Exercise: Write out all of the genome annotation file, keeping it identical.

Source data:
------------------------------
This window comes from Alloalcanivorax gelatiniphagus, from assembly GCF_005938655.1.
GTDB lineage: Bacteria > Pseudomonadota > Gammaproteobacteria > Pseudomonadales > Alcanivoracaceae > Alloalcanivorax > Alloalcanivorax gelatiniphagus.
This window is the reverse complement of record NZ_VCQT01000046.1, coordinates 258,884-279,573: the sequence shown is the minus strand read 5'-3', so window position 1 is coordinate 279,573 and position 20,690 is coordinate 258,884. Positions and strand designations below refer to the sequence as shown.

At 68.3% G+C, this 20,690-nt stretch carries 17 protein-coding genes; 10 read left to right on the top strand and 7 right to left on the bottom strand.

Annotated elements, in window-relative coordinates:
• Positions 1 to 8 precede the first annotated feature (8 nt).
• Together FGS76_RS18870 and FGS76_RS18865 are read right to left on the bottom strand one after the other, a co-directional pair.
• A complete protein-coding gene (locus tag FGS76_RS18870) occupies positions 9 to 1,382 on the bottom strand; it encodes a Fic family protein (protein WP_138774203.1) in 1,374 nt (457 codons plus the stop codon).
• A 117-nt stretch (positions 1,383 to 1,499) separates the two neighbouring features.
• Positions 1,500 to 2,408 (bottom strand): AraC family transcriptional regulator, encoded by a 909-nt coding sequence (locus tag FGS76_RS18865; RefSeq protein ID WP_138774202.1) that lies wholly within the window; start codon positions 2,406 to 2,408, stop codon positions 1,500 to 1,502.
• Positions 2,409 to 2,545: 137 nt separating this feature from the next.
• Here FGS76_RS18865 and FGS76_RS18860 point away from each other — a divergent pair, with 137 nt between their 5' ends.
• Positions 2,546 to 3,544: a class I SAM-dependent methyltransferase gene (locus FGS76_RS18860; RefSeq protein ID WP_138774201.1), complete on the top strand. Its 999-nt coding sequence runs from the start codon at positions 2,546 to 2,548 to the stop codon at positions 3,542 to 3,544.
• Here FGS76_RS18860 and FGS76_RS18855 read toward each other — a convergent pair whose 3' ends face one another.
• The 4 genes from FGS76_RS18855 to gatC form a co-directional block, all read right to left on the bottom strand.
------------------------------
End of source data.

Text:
This window comes from Alloalcanivorax gelatiniphagus, from assembly GCF_005938655.1.
GTDB lineage: Bacteria > Pseudomonadota > Gammaproteobacteria > Pseudomonadales > Alcanivoracaceae > Alloalcanivorax > Alloalcanivorax gelatiniphagus.
This window is the reverse complement of record NZ_VCQT01000046.1, coordinates 258,884-279,573: the sequence shown is the minus strand read 5'-3', so window position 1 is coordinate 279,573 and position 20,690 is coordinate 258,884. Positions and strand designations below refer to the sequence as shown.

At 68.3% G+C, this 20,690-nt stretch carries 17 protein-coding genes; 10 read left to right on the top strand and 7 right to left on the bottom strand.

Annotated elements, in window-relative coordinates:
• Positions 1 to 8 precede the first annotated feature (8 nt).
• Together FGS76_RS18870 and FGS76_RS18865 are read right to left on the bottom strand one after the other, a co-directional pair.
• A complete protein-coding gene (locus tag FGS76_RS18870) occupies positions 9 to 1,382 on the bottom strand; it encodes a Fic family protein (protein WP_138774203.1) in 1,374 nt (457 codons plus the stop codon).
• A 117-nt stretch (positions 1,383 to 1,499) separates the two neighbouring features.
• Positions 1,500 to 2,408 (bottom strand): AraC family transcriptional regulator, encoded by a 909-nt coding sequence (locus tag FGS76_RS18865; RefSeq protein ID WP_138774202.1) that lies wholly within the window; start codon positions 2,406 to 2,408, stop codon positions 1,500 to 1,502.
• Positions 2,409 to 2,545: 137 nt separating this feature from the next.
• Here FGS76_RS18865 and FGS76_RS18860 point away from each other — a divergent pair, with 137 nt between their 5' ends.
• Positions 2,546 to 3,544: a class I SAM-dependent methyltransferase gene (locus FGS76_RS18860; RefSeq protein ID WP_138774201.1), complete on the top strand. Its 999-nt coding sequence runs from the start codon at positions 2,546 to 2,548 to the stop codon at positions 3,542 to 3,544.
• Here FGS76_RS18860 and FGS76_RS18855 read toward each other — a convergent pair whose 3' ends face one another.
• The 4 genes from FGS76_RS18855 to gatC form a co-directional block, all read right to left on the bottom strand.